Don't be a fool and die for your country. Let the other sonofabitch die for his.
-- General George S. Patton
June 15, 2004
Betsy Ross Sews First Official Flag (Flag Day Continued)
Betsy Ross Sews First Official Flag
Hopkinson requested compensation from Congress in 1780 for his design, but Congress denied it, saying that others had worked on the project as well. Betsy Ross was commissioned by a congressional committee to sew the first official flag. Some believe she was responsible for changing the stars from being six-pointed to five-pointed, easier to make.
1818 Law Sets Final Form
The law specified that stripes should be horizontal, alternately red and white, and the union, or canton, should display 20 stars for the states then in the union. But it did not specify color shades or arrangement of the stars, and wide variation persisted. During the Civil War, gold stars were more common than white and the stars sometimes appeared in a circle. In 1912, when the stars numbered 48, standards of design were set which became even more precise when the 49th and 50th stars were added in 1959 and 1960.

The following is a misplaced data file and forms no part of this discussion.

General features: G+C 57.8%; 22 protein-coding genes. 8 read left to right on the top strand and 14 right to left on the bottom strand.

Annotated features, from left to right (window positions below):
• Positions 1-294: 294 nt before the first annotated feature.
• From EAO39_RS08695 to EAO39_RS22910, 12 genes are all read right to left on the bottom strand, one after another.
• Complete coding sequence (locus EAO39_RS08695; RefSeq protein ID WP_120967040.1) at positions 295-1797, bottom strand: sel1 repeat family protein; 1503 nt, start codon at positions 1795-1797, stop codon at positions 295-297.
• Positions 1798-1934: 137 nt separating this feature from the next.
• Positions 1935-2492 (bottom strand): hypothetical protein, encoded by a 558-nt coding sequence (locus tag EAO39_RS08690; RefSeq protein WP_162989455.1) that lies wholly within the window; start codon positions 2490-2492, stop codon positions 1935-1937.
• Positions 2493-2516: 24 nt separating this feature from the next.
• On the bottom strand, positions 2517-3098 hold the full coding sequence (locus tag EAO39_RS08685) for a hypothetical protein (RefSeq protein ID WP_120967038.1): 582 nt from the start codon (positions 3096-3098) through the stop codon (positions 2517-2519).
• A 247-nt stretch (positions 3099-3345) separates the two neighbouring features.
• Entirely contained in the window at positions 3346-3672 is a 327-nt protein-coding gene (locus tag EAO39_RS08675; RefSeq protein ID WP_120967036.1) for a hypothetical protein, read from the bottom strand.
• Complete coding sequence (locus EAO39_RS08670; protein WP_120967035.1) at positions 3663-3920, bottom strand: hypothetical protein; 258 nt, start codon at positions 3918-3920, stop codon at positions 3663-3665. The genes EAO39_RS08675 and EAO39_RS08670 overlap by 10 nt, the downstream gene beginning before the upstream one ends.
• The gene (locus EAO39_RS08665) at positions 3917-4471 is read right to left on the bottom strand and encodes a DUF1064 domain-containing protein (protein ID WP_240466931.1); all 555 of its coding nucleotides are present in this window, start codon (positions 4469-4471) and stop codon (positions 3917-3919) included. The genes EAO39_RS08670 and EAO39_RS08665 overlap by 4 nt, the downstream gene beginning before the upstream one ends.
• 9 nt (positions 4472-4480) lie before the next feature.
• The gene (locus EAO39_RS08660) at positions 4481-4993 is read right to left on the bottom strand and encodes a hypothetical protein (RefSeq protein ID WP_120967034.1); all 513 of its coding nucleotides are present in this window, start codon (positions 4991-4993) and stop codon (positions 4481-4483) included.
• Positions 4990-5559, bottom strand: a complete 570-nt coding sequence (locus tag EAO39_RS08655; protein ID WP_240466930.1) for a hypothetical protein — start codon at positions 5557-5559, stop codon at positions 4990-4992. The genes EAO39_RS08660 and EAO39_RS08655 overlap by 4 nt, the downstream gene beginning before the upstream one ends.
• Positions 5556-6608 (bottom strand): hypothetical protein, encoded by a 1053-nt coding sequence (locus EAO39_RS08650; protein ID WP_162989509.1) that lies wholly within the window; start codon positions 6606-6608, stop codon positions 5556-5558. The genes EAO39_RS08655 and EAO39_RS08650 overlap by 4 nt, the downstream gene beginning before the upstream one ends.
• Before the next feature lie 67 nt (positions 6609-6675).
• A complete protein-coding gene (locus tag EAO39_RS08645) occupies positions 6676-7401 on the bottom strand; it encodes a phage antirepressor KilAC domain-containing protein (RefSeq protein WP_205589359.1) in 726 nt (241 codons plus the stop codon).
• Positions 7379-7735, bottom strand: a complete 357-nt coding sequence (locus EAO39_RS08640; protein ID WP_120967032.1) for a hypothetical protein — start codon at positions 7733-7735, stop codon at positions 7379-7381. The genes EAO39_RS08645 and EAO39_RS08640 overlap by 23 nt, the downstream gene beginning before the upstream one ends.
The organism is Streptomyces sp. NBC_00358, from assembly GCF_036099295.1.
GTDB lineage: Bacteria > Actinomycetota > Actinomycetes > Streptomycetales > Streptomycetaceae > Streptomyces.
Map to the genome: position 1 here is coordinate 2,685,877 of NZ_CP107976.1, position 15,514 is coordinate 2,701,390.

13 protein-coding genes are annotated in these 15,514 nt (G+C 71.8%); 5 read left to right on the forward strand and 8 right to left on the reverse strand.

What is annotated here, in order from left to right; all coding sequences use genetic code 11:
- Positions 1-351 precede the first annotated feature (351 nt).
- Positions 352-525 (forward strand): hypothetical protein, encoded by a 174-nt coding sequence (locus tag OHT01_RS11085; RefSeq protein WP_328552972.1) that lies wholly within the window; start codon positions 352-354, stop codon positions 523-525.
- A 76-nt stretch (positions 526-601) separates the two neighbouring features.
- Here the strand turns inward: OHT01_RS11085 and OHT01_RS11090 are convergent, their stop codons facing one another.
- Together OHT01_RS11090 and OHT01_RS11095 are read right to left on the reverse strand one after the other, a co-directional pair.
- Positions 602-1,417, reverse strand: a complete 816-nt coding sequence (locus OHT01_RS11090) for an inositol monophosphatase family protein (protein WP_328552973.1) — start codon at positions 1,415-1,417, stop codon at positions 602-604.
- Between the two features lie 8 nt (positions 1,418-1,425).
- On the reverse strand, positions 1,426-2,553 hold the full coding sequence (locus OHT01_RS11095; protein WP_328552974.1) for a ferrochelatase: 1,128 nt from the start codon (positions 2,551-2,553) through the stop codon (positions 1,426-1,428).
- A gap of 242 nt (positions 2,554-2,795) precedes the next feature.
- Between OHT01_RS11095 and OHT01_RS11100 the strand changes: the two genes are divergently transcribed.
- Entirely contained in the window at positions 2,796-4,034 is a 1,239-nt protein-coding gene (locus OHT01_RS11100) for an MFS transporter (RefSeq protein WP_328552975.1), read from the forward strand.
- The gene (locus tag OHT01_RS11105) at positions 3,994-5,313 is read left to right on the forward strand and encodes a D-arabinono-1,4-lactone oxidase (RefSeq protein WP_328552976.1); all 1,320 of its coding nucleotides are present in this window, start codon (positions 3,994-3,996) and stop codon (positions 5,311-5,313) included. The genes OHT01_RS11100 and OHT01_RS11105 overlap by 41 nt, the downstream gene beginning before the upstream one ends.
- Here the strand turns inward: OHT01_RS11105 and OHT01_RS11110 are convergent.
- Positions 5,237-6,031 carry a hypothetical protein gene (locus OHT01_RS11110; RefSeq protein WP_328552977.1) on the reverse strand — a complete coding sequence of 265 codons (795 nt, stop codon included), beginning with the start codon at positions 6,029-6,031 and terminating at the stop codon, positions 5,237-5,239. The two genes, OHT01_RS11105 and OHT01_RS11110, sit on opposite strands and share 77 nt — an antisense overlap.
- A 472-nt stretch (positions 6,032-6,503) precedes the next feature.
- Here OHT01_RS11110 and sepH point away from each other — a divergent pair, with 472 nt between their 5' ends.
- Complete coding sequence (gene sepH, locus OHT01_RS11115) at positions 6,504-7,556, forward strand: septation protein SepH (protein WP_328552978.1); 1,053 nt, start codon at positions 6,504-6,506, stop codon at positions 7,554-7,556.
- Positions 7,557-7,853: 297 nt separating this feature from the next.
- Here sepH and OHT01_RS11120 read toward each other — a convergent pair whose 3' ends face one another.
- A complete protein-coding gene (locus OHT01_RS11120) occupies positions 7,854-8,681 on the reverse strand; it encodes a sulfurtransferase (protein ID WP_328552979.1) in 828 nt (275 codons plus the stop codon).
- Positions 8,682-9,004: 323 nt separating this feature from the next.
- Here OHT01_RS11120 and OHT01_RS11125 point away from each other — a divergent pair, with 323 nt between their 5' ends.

The regulated design calls for seven red and six white stripes, with the red stripes at top and bottom. The union of navy blue fills the upper left quarter from the top to the lower edge of the fourth red stripe. The stars have one point up and are in nine horizontal rows. The odd-numbered rows have six stars. The even-numbered rows have five stars, centered diagonally between the stars in the longer rows.